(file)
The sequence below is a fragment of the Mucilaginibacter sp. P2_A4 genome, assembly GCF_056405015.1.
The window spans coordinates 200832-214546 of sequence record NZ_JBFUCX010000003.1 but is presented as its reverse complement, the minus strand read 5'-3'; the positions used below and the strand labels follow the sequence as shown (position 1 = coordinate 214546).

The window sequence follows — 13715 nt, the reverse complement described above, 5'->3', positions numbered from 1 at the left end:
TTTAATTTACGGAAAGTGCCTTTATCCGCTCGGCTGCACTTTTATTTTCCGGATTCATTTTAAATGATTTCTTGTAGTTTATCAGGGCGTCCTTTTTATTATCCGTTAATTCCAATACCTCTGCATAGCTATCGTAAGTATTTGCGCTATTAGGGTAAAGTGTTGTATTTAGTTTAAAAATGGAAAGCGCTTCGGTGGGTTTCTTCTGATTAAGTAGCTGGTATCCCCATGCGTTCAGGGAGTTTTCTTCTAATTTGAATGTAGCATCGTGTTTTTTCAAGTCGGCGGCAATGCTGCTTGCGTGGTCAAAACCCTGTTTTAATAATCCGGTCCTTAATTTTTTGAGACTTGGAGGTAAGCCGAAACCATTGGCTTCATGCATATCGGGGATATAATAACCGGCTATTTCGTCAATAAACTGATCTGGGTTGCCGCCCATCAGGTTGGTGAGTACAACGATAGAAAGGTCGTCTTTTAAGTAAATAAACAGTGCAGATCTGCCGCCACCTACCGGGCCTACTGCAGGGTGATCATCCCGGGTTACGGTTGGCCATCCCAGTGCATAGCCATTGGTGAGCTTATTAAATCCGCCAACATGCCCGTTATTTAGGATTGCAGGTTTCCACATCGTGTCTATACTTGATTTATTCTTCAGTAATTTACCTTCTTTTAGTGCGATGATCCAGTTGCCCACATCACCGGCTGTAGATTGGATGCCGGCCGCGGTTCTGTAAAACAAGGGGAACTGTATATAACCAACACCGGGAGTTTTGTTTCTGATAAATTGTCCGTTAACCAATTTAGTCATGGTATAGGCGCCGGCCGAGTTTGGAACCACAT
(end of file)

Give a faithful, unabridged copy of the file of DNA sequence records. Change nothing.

The sequence below is a fragment of the Mucilaginibacter sp. P2_A4 genome, assembly GCF_056405015.1.
The window spans coordinates 200832-214546 of sequence record NZ_JBFUCX010000003.1 but is presented as its reverse complement, the minus strand read 5'-3'; the positions used below and the strand labels follow the sequence as shown (position 1 = coordinate 214546).

The window sequence follows — 13715 nt, the reverse complement described above, 5'->3', positions numbered from 1 at the left end:
TTTAATTTACGGAAAGTGCCTTTATCCGCTCGGCTGCACTTTTATTTTCCGGATTCATTTTAAATGATTTCTTGTAGTTTATCAGGGCGTCCTTTTTATTATCCGTTAATTCCAATACCTCTGCATAGCTATCGTAAGTATTTGCGCTATTAGGGTAAAGTGTTGTATTTAGTTTAAAAATGGAAAGCGCTTCGGTGGGTTTCTTCTGATTAAGTAGCTGGTATCCCCATGCGTTCAGGGAGTTTTCTTCTAATTTGAATGTAGCATCGTGTTTTTTCAAGTCGGCGGCAATGCTGCTTGCGTGGTCAAAACCCTGTTTTAATAATCCGGTCCTTAATTTTTTGAGACTTGGAGGTAAGCCGAAACCATTGGCTTCATGCATATCGGGGATATAATAACCGGCTATTTCGTCAATAAACTGATCTGGGTTGCCGCCCATCAGGTTGGTGAGTACAACGATAGAAAGGTCGTCTTTTAAGTAAATAAACAGTGCAGATCTGCCGCCACCTACCGGGCCTACTGCAGGGTGATCATCCCGGGTTACGGTTGGCCATCCCAGTGCATAGCCATTGGTGAGCTTATTAAATCCGCCAACATGCCCGTTATTTAGGATTGCAGGTTTCCACATCGTGTCTATACTTGATTTATTCTTCAGTAATTTACCTTCTTTTAGTGCGATGATCCAGTTGCCCACATCACCGGCTGTAGATTGGATGCCGGCCGCGGTTCTGTAAAACAAGGGGAACTGTATATAACCAACACCGGGAGTTTTGTTTCTGATAAATTGTCCGTTAACCAATTTAGTCATGGTATAGGCGCCGGCCGAGTTTGGAACCACAT